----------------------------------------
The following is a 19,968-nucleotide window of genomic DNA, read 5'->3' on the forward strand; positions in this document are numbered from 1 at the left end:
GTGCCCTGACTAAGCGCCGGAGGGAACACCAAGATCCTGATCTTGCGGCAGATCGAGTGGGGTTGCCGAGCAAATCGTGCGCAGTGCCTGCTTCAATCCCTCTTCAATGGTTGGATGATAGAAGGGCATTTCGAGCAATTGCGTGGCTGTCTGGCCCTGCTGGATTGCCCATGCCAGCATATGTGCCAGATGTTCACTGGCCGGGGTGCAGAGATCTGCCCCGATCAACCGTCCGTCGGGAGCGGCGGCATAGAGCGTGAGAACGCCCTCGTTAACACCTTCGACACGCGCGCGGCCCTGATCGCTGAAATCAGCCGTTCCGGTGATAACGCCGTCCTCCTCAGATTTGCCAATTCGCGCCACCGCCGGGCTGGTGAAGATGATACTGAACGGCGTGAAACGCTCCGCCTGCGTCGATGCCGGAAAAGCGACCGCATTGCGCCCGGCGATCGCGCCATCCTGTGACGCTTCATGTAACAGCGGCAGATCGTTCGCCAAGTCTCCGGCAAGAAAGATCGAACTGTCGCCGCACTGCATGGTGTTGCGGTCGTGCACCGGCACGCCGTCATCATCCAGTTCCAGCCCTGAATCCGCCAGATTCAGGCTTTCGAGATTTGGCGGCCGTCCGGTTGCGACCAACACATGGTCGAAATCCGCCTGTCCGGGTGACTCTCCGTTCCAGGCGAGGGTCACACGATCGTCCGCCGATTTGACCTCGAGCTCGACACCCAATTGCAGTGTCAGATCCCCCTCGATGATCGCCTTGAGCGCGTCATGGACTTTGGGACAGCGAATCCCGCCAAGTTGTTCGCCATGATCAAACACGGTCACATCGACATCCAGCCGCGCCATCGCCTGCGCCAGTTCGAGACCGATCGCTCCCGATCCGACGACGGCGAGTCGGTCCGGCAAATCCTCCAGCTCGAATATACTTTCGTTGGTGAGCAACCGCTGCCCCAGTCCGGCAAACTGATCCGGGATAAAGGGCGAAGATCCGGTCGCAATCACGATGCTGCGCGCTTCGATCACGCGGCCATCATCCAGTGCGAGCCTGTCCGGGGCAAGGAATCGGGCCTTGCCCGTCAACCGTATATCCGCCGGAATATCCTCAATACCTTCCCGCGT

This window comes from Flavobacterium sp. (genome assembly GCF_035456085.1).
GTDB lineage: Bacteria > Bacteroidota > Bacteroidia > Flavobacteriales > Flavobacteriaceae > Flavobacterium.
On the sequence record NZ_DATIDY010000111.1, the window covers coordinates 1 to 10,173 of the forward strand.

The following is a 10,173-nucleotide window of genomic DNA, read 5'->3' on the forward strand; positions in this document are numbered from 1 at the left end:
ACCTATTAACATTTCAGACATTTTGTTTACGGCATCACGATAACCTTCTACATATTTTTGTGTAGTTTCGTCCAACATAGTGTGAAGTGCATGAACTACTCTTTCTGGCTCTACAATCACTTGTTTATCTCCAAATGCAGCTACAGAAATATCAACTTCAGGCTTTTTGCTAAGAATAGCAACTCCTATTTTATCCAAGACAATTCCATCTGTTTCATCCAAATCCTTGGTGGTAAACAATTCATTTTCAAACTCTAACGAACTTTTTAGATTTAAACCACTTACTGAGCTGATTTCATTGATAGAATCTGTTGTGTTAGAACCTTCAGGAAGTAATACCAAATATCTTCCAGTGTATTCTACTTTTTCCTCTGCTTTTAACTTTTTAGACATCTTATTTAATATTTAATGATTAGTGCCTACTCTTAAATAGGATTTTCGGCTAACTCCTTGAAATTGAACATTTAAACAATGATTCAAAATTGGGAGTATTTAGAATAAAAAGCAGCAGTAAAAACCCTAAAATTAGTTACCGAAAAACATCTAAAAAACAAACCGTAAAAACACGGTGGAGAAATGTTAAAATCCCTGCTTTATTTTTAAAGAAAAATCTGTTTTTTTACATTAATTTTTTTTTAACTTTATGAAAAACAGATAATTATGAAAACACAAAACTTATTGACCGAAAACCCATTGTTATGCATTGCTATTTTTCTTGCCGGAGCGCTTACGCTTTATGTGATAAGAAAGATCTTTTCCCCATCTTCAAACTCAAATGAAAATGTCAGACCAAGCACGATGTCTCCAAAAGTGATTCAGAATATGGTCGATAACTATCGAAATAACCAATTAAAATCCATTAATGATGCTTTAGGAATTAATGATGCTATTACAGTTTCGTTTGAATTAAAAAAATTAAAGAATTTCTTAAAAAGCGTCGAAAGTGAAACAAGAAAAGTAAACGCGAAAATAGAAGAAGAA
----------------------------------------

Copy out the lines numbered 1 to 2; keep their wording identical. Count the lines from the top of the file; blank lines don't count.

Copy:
The following is a 19,968-nucleotide window of genomic DNA, read 5'->3' on the forward strand; positions in this document are numbered from 1 at the left end:
GTGCCCTGACTAAGCGCCGGAGGGAACACCAAGATCCTGATCTTGCGGCAGATCGAGTGGGGTTGCCGAGCAAATCGTGCGCAGTGCCTGCTTCAATCCCTCTTCAATGGTTGGATGATAGAAGGGCATTTCGAGCAATTGCGTGGCTGTCTGGCCCTGCTGGATTGCCCATGCCAGCATATGTGCCAGATGTTCACTGGCCGGGGTGCAGAGATCTGCCCCGATCAACCGTCCGTCGGGAGCGGCGGCATAGAGCGTGAGAACGCCCTCGTTAACACCTTCGACACGCGCGCGGCCCTGATCGCTGAAATCAGCCGTTCCGGTGATAACGCCGTCCTCCTCAGATTTGCCAATTCGCGCCACCGCCGGGCTGGTGAAGATGATACTGAACGGCGTGAAACGCTCCGCCTGCGTCGATGCCGGAAAAGCGACCGCATTGCGCCCGGCGATCGCGCCATCCTGTGACGCTTCATGTAACAGCGGCAGATCGTTCGCCAAGTCTCCGGCAAGAAAGATCGAACTGTCGCCGCACTGCATGGTGTTGCGGTCGTGCACCGGCACGCCGTCATCATCCAGTTCCAGCCCTGAATCCGCCAGATTCAGGCTTTCGAGATTTGGCGGCCGTCCGGTTGCGACCAACACATGGTCGAAATCCGCCTGTCCGGGTGACTCTCCGTTCCAGGCGAGGGTCACACGATCGTCCGCCGATTTGACCTCGAGCTCGACACCCAATTGCAGTGTCAGATCCCCCTCGATGATCGCCTTGAGCGCGTCATGGACTTTGGGACAGCGAATCCCGCCAAGTTGTTCGCCATGATCAAACACGGTCACATCGACATCCAGCCGCGCCATCGCCTGCGCCAGTTCGAGACCGATCGCTCCCGATCCGACGACGGCGAGTCGGTCCGGCAAATCCTCCAGCTCGAATATACTTTCGTTGGTGAGCAACCGCTGCCCCAGTCCGGCAAACTGATCCGGGATAAAGGGCGAAGATCCGGTCGCAATCACGATGCTGCGCGCTTCGATCACGCGGCCATCATCCAGTGCGAGCCTGTCCGGGGCAAGGAATCGGGCCTTGCCCGTCAACCGTATATCCGCCGGAATATCCTCAATACCTTCCCGCGT